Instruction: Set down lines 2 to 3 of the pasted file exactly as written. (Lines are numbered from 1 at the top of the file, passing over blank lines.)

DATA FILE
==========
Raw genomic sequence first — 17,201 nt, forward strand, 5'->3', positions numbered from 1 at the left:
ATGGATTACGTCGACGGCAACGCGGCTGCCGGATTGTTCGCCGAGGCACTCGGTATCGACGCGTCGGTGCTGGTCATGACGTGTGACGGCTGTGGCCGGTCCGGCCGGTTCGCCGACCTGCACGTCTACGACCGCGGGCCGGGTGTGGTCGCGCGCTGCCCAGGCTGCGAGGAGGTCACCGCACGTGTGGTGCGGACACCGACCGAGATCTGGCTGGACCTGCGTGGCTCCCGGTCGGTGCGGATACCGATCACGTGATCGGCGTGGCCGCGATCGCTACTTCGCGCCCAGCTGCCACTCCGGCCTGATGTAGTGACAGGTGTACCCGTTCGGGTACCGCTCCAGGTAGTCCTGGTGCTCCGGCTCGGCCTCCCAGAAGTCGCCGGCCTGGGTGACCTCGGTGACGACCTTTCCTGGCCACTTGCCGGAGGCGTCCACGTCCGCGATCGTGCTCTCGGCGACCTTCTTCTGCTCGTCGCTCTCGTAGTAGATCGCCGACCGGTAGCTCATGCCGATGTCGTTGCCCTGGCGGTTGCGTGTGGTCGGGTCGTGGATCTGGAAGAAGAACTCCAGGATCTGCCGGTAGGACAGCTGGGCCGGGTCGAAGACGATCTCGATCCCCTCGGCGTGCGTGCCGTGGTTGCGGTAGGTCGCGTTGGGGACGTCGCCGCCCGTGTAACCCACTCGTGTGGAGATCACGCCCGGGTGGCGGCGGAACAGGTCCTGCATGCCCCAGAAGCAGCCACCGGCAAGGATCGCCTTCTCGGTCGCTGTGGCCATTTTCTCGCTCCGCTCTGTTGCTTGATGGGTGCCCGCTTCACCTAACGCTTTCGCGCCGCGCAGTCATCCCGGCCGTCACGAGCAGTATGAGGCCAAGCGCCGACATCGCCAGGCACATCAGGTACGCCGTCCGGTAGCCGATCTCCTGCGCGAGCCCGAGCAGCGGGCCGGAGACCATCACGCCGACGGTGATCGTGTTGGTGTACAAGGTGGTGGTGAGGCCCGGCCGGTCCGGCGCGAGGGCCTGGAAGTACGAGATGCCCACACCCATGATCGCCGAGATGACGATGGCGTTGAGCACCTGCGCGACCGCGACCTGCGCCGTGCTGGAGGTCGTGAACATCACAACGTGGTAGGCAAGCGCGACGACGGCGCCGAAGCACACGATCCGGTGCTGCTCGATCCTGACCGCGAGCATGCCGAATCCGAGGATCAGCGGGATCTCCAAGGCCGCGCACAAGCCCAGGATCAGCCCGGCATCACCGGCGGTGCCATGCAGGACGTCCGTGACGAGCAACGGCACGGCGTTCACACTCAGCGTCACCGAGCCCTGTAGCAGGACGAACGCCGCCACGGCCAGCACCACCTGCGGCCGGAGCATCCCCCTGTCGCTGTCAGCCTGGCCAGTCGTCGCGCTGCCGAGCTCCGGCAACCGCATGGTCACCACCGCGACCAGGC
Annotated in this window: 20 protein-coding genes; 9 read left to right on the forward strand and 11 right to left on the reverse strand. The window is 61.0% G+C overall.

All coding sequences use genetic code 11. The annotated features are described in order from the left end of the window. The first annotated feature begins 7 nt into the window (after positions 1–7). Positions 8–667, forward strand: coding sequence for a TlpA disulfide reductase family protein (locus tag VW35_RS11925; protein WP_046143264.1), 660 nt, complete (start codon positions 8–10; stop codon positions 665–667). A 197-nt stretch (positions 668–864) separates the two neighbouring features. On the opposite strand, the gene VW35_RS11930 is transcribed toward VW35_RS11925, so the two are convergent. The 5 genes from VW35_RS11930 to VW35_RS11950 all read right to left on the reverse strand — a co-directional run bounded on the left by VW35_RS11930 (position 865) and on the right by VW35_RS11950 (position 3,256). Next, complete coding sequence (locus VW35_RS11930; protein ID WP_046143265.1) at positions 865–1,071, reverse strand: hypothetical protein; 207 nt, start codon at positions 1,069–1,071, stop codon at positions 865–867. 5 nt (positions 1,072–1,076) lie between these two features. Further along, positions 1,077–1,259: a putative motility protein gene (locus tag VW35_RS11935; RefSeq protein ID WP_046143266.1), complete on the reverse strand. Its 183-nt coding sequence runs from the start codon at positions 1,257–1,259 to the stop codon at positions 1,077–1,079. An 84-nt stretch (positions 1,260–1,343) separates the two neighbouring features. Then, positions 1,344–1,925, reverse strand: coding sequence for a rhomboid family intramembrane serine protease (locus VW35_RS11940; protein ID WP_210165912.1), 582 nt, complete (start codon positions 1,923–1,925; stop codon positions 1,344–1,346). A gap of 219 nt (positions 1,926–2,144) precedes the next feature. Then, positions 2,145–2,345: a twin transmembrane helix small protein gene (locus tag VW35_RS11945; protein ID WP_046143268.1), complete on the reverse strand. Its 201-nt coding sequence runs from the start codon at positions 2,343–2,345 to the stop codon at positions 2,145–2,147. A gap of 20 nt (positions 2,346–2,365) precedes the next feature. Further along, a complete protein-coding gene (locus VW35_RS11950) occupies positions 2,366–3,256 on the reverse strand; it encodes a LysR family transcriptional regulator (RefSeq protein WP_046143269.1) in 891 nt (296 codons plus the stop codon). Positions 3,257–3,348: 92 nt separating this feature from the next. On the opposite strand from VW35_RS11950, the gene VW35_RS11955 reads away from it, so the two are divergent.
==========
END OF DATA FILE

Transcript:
ATGGATTACGTCGACGGCAACGCGGCTGCCGGATTGTTCGCCGAGGCACTCGGTATCGACGCGTCGGTGCTGGTCATGACGTGTGACGGCTGTGGCCGGTCCGGCCGGTTCGCCGACCTGCACGTCTACGACCGCGGGCCGGGTGTGGTCGCGCGCTGCCCAGGCTGCGAGGAGGTCACCGCACGTGTGGTGCGGACACCGACCGAGATCTGGCTGGACCTGCGTGGCTCCCGGTCGGTGCGGATACCGATCACGTGATCGGCGTGGCCGCGATCGCTACTTCGCGCCCAGCTGCCACTCCGGCCTGATGTAGTGACAGGTGTACCCGTTCGGGTACCGCTCCAGGTAGTCCTGGTGCTCCGGCTCGGCCTCCCAGAAGTCGCCGGCCTGGGTGACCTCGGTGACGACCTTTCCTGGCCACTTGCCGGAGGCGTCCACGTCCGCGATCGTGCTCTCGGCGACCTTCTTCTGCTCGTCGCTCTCGTAGTAGATCGCCGACCGGTAGCTCATGCCGATGTCGTTGCCCTGGCGGTTGCGTGTGGTCGGGTCGTGGATCTGGAAGAAGAACTCCAGGATCTGCCGGTAGGACAGCTGGGCCGGGTCGAAGACGATCTCGATCCCCTCGGCGTGCGTGCCGTGGTTGCGGTAGGTCGCGTTGGGGACGTCGCCGCCCGTGTAACCCACTCGTGTGGAGATCACGCCCGGGTGGCGGCGGAACAGGTCCTGCATGCCCCAGAAGCAGCCACCGGCAAGGATCGCCTTCTCGGTCGCTGTGGCCATTTTCTCGCTCCGCTCTGTTGCTTGATGGGTGCCCGCTTCACCTAACGCTTTCGCGCCGCGCAGTCATCCCGGCCGTCACGAGCAGTATGAGGCCAAGCGCCGACATCGCCAGGCACATCAGGTACGCCGTCCGGTAGCCGATCTCCTGCGCGAGCCCGAGCAGCGGGCCGGAGACCATCACGCCGACGGTGATCGTGTTGGTGTACAAGGTGGTGGTGAGGCCCGGCCGGTCCGGCGCGAGGGCCTGGAAGTACGAGATGCCCACACCCATGATCGCCGAGATGACGATGGCGTTGAGCACCTGCGCGACCGCGACCTGCGCCGTGCTGGAGGTCGTGAACATCACAACGTGGTAGGCAAGCGCGACGACGGCGCCGAAGCACACGATCCGGTGCTGCTCGATCCTGACCGCGAGCATGCCGAATCCGAGGATCAGCGGGATCTCCAAGGCCGCGCACAAGCCCAGGATCAGCCCGGCATCACCGGCGGTGCCATGCAGGACGTCCGTGACGAGCAACGGCACGGCGTTCACACTCAGCGTCACCGAGCCCTGTAGCAGGACGAACGCCGCCACGGCCAGCACCACCTGCGGCCGGAGCATCCCCCTGTCGCTGTCAGCCTGGCCAGTCGTCGCGCTGCCGAGCTCCGGCAACCGCATGGTCACCACCGCGACCAGGC
Annotated in this window: 20 protein-coding genes; 9 read left to right on the forward strand and 11 right to left on the reverse strand. The window is 61.0% G+C overall.